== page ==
A little background is needed at this point. I am 51 years old and have been paddling something since I was 10 years old. I raced Sea Kayaks for several years and have owned many different canoes and kayaks. I was paddling a Wenonah Advantage and a Wenonah Prism as my solo canoes last year. These are great canoes but I had a few situations that convinced me I wanted a decked canoe. Keep in mind I am not an Expedition Paddler. I have never been to the Boundary Waters. I like to take very long day paddles of 10 to 40 miles. I love to take photos of wildlife and videos of my trips.

    I live in Streamwood, IL, which is a NW suburb of Chicago. My closest paddling destination is the Fox River. In NE, IL the Fox is a series of many low head dams creating some narrow lakes through the suburbs of Chicago. The Windy City has a reputation of high winds. This can be a problem in a traditional canoe. A 20 mph wind could be 30 mph as it’s funneled through the canyon of the Fox. Also the upper Fox River has one lock on it which connects a long unobstructed stretch (20+ miles) of the river with an area called The Chain O’Lakes which is a favorite destination for power boaters in the area. This long stretch of river is lined with homes. Almost every home has a boat parked on the river. Many of these boats would be more at home in Lake Michigan than a narrow river. The wakes from these gargantuan boats are very dangerous, to say the least. The weather here can change in an instant. We can have bright sun one minute and then hurricane force winds and rain the next. Finally, I enjoy winter paddling.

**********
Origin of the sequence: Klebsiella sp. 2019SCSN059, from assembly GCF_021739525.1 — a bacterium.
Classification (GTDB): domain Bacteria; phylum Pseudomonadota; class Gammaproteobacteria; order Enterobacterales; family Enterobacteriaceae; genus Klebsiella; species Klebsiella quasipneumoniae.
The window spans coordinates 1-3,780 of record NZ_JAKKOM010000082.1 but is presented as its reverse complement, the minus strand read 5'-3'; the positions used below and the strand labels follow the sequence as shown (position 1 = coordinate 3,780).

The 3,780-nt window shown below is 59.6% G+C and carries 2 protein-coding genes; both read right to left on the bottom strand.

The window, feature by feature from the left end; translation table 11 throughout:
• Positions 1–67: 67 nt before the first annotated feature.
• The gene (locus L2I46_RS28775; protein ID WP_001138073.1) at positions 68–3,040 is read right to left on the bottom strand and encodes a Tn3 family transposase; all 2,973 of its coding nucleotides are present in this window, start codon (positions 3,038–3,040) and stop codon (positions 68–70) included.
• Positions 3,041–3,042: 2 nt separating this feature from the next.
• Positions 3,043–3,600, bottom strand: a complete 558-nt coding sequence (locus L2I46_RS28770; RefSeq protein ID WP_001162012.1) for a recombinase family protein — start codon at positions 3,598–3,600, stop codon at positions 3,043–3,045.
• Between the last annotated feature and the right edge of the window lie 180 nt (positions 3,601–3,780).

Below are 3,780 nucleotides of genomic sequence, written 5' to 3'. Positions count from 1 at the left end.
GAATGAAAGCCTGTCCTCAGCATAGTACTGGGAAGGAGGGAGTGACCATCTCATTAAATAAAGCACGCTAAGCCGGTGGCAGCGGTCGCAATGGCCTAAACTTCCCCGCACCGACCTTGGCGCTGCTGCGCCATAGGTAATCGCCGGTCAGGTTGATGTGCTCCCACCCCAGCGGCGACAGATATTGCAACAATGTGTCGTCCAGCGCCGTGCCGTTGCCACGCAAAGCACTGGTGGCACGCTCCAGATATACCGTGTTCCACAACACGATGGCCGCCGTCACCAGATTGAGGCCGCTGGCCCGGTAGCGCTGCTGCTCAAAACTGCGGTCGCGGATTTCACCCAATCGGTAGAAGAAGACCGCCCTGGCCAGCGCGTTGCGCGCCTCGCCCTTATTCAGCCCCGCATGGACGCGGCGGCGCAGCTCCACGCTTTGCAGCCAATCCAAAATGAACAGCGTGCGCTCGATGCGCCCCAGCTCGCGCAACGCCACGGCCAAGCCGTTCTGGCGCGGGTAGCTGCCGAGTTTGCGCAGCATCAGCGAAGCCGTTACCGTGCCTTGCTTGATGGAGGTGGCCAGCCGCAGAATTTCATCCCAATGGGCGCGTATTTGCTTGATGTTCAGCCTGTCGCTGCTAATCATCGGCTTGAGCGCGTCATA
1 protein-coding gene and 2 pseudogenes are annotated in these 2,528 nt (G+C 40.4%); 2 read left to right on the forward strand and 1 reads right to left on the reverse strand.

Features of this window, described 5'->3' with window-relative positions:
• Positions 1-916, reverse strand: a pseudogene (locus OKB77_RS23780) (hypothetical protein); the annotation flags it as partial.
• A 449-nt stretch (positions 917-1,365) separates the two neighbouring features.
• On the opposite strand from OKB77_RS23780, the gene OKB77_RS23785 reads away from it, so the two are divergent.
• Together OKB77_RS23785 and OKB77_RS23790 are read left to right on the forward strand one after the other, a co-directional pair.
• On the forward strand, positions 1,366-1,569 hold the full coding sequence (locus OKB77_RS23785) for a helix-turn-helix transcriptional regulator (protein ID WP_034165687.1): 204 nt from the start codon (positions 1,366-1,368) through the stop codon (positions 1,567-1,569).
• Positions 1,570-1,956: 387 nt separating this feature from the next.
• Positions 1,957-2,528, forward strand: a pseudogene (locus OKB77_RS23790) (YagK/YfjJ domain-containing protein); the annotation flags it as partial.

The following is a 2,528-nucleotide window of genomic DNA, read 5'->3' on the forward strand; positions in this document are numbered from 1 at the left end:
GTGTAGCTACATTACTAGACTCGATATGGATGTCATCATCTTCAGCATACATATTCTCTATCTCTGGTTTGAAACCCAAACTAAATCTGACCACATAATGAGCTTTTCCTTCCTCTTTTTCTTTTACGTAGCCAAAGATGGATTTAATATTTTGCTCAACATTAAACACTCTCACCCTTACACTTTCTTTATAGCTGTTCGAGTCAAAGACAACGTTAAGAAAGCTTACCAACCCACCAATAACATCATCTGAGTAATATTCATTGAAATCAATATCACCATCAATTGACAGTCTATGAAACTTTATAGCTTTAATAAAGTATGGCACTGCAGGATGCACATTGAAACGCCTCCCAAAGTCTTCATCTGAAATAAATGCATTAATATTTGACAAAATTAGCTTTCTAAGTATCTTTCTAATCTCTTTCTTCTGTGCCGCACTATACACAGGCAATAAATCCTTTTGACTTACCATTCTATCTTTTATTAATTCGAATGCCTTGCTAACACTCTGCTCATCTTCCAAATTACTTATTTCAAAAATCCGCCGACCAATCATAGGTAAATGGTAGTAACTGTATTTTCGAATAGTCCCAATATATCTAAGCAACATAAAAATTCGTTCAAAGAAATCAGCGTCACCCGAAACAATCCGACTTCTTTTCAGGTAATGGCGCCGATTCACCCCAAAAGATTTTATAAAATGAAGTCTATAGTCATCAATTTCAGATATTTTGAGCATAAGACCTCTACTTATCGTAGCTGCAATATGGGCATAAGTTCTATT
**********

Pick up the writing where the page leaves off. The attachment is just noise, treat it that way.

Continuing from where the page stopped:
So let’s talk about how the Clipper Sea 1 deals with these situations. Weight: I have not weighed my Sea 1 yet but I bet it’s very close to the 55 pound advertised spec. I load it on and off of my tall Pontiac Aztek with ease. In gripping the lip of the cockpit just in front of the seat, I can lift the Sea 1 over my head easily. I have a Yakima old style kayak saddle set that works nicely to carry the boat upright. Upright is important because the Sea 1 is not designed to be carried upside down like a regular canoe. I did order the optional yoke that makes the Sea 1 easy to portage. The yoke mounts when needed with a single bolt and thumb screw on either end just in front of the seat. I have not used it yet but I plan to find a way to do some bigger trips and know it will come in handy.